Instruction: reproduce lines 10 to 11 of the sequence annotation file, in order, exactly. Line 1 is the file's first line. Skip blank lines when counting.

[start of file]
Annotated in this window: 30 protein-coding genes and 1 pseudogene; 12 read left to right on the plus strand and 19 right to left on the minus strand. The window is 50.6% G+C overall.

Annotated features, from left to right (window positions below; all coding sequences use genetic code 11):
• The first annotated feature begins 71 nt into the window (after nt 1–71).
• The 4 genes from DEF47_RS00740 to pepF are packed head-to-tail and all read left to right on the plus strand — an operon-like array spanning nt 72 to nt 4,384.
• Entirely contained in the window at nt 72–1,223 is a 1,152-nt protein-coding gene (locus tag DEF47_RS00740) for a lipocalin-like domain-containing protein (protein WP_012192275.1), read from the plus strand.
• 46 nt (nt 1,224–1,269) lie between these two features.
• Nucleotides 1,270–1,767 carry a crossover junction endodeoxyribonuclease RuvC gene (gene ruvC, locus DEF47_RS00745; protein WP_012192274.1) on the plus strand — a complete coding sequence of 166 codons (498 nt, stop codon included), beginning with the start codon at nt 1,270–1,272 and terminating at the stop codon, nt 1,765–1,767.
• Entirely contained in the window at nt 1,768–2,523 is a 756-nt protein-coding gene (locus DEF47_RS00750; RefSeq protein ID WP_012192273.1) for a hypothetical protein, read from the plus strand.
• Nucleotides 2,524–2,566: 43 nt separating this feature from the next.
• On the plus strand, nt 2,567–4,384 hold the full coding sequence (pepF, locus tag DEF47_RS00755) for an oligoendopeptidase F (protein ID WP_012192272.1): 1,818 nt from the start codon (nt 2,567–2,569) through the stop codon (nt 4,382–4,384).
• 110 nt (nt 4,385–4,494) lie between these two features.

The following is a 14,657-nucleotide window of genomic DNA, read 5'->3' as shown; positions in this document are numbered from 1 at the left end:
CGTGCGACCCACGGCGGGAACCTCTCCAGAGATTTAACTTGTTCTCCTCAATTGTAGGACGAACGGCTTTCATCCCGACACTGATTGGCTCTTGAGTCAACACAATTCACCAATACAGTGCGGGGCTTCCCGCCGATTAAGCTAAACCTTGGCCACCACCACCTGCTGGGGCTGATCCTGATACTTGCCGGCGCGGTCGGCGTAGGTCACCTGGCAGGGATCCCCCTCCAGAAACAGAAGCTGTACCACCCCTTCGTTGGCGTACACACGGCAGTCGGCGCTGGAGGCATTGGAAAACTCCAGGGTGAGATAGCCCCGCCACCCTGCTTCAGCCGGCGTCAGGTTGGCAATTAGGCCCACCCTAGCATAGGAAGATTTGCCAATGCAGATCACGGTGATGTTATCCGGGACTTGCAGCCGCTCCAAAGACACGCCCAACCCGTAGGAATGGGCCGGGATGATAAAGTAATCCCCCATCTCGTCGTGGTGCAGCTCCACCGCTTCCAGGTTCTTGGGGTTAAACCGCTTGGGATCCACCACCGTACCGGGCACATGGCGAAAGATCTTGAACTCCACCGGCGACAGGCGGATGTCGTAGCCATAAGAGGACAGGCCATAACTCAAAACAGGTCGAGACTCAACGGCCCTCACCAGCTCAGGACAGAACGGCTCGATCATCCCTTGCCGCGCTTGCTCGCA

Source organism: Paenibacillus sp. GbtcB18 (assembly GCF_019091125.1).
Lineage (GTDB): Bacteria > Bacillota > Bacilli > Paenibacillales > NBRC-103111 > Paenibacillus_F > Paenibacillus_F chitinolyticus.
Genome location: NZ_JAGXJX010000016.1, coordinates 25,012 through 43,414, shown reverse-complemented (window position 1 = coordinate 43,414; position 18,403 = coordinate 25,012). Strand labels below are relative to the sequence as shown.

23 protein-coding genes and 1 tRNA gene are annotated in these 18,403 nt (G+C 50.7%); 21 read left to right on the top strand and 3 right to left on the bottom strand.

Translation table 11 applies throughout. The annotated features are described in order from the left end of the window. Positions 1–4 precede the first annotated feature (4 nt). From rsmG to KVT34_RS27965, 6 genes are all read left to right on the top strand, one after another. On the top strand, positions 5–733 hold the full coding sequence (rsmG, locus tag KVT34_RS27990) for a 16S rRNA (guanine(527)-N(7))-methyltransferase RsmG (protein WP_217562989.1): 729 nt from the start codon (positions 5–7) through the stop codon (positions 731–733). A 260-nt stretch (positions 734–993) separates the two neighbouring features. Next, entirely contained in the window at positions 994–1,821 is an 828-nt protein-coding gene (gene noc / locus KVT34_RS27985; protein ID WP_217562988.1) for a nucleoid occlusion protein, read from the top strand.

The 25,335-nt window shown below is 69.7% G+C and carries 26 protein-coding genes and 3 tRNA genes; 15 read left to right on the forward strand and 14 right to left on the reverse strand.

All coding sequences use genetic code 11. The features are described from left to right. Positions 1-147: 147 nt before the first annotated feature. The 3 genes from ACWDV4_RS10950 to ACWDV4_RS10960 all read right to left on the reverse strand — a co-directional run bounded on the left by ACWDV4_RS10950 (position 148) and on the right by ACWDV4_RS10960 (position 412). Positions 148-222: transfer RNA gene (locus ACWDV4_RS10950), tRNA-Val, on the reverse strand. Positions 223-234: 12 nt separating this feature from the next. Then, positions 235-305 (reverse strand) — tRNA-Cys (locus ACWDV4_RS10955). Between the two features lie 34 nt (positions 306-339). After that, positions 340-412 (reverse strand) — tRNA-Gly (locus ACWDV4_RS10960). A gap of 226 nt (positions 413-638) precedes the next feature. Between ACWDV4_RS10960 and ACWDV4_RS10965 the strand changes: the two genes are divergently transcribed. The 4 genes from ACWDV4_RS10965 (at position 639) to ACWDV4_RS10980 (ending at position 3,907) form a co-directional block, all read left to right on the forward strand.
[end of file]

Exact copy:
• On the plus strand, nt 2,567–4,384 hold the full coding sequence (pepF, locus tag DEF47_RS00755) for an oligoendopeptidase F (protein ID WP_012192272.1): 1,818 nt from the start codon (nt 2,567–2,569) through the stop codon (nt 4,382–4,384).
• 110 nt (nt 4,385–4,494) lie between these two features.